Well, Enron jumped from their core business into a trading business. They went from people in overalls and wrenches who ran pipelines and utilities to a trading business where people wore suspenders and had $10 million salaries. And when you change cultures that profoundly and you don't know the business and you hire a whole new team to come in and do it and get some early success which feels good, in this business, it proves once again that culture absolutely counts.

I didn't buy a Silicon Valley company in the '90s, and we had some opportunities to buy some medical companies and other things, because I didn't want to pollute a GE culture with the pollution of Silicon Valley.

The facts are we had engineers -- now if you're in Silicon Valley and you're running a company, it's fine. You're all polluted, imperfect. [LAUGHTER] [APPLAUSE] No, you're in a culture and it's fine. But I've got engineers in Milwaukee developing CAT scanners and MRIs that are the envy of the world, and they're making X amount of money. And we don't have to give them BMWs to hire them, and they like what they're doing.

They come from Purdue and Illinois and Michigan, and places like that, and they're terrific, bright people, and I didn't want to have to explain to them that the people doing the exact same work out there had to make twice what they were making because housing costs are more expensive in the Valley and all these things, because you can't do it.

No one, in my view, at Enron leadership or its board cheated or anything else. I think what happened was they got into a culture they didn't understand, and culture counts. When I got into one I didn't understand, we screwed it up. We [were] lucky it was small enough. We sold it and got out. And got out alive. But it could have eaten us up if it were a bigger thing. This thing [at Enron] got bigger than the core business and it ate them up.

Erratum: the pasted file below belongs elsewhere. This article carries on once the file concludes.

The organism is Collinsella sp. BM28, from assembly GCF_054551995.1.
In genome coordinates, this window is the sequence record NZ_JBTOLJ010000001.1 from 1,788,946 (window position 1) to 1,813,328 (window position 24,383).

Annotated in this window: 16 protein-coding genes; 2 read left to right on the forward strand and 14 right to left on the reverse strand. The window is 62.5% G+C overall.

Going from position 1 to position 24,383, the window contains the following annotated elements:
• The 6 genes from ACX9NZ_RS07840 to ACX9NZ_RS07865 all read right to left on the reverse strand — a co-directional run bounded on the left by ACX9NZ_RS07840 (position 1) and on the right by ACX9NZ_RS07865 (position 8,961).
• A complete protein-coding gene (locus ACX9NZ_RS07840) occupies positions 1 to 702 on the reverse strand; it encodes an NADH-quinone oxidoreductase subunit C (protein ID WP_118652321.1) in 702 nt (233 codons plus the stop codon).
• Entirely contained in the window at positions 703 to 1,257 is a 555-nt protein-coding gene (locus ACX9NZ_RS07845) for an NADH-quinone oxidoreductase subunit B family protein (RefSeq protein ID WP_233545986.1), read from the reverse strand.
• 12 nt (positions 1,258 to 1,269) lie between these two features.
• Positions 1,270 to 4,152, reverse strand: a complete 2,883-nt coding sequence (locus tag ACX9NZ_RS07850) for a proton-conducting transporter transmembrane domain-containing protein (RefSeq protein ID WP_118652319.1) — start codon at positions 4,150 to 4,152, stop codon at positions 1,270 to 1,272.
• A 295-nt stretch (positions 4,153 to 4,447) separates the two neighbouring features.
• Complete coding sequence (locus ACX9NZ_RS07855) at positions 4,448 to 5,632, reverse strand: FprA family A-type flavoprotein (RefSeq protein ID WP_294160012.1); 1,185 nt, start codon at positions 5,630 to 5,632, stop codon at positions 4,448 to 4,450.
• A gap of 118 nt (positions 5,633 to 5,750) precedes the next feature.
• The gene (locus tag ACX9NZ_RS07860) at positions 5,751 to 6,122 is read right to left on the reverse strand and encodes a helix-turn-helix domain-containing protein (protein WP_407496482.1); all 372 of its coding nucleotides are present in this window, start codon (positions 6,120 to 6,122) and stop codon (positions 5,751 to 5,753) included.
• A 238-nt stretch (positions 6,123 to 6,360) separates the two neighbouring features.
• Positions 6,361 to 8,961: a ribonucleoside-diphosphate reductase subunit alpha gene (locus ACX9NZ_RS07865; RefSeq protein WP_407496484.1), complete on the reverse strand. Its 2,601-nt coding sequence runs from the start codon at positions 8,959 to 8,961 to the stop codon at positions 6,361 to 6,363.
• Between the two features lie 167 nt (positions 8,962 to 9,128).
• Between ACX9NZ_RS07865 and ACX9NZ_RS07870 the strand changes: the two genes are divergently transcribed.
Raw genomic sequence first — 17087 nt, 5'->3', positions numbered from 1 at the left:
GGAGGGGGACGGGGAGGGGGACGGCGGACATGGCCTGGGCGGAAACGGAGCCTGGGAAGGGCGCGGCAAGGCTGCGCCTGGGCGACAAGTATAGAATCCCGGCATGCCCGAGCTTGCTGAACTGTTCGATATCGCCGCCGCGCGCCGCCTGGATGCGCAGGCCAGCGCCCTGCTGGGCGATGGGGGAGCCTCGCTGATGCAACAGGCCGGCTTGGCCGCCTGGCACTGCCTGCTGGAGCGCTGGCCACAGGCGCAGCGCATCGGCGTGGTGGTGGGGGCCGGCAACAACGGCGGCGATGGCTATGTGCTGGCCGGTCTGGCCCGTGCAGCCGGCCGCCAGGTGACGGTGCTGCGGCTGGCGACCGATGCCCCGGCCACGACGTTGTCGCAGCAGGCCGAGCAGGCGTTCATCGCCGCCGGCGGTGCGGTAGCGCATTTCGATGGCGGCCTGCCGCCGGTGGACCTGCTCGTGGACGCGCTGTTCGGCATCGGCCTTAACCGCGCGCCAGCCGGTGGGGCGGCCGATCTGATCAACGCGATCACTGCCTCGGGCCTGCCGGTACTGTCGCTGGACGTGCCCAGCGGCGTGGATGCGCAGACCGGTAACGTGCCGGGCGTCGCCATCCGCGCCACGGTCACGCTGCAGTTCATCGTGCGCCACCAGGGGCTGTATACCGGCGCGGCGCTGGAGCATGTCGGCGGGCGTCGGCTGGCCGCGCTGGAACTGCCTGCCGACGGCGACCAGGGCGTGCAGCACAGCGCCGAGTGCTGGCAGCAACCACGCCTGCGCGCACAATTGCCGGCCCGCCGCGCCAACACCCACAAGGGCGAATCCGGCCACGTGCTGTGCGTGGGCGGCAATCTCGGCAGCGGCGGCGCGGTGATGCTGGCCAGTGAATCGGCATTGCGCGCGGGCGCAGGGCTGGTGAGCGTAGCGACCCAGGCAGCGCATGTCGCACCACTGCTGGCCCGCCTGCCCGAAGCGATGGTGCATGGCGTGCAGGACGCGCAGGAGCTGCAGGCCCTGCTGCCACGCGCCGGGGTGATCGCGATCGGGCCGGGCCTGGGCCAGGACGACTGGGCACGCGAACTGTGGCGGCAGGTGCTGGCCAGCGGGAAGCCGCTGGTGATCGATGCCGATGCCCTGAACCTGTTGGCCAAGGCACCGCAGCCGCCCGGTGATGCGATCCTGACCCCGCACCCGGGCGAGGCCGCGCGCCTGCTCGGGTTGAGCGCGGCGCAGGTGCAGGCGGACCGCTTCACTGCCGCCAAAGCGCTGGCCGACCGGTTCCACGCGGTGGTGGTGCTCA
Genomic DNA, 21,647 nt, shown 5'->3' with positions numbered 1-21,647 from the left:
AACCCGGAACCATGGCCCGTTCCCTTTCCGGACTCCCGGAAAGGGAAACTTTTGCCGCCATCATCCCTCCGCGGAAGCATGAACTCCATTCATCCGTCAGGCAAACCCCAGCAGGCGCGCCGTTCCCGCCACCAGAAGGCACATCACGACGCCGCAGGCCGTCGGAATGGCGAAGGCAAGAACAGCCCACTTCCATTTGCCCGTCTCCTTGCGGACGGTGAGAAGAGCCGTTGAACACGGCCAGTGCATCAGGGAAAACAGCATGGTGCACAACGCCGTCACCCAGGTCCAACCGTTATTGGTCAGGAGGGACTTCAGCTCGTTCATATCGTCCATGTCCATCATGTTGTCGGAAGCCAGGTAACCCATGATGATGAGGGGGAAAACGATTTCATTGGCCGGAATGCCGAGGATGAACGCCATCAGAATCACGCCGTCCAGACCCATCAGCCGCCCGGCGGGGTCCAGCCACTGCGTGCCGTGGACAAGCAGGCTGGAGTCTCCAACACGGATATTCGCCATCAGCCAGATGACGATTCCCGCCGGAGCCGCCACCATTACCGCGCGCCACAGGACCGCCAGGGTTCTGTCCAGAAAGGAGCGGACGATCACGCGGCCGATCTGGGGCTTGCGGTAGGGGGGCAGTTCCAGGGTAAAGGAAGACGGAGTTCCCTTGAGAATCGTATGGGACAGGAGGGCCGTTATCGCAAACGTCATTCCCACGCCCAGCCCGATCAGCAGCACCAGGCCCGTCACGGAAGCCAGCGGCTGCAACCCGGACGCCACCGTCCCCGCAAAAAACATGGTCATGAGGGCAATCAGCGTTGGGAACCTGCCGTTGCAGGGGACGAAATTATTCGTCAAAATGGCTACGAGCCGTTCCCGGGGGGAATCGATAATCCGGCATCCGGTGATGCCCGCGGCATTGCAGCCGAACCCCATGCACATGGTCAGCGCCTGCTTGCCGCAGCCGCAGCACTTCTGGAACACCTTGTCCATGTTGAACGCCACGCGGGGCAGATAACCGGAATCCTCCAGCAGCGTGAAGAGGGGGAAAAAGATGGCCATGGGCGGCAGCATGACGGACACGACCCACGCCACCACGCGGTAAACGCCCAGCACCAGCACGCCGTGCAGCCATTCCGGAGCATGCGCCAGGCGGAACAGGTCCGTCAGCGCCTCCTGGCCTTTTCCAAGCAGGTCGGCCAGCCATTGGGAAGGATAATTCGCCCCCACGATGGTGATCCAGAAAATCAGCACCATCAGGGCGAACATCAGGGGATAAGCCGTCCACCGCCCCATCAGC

Q: So Jack, what kind of odds are you putting on the HP-Compaq merger? [LAUGHTER]

A:

You know, if I were still working I wouldn't comment on that. [LAUGHTER] But since I'm a pensioner, I'll give you some thoughts -- damn you! -- because I have been thinking about it and I'll talk about it philosophically.

What's happened here is horrible. Hewlett-Packard -- and I know there are Hewlett-Packard people here -- decided that they wanted to make change occur in their company. And their board decided that. So they went out and hired somebody to come and make change. That woman by all appearances was making change. The economy hit Hewlett-Packard like it hit a lot of people.

But that board bought into that. Whenever change takes place, there are an enormous amount of resistors in the corporation. They're under rocks. They hate the change. But as long as the board and everyone is unified behind the CEO, they're all with it.

An outsider coming in to make change has a lot more difficulty than an insider making change because the [outsider] has no built-in constituency. When I made change in GE while I was a lunatic, I had a third of the people who liked lunatics. Two-thirds of the people didn't, but we had enough critical mass -- and I also had a board cheering me on every second: faster, do more, let's go!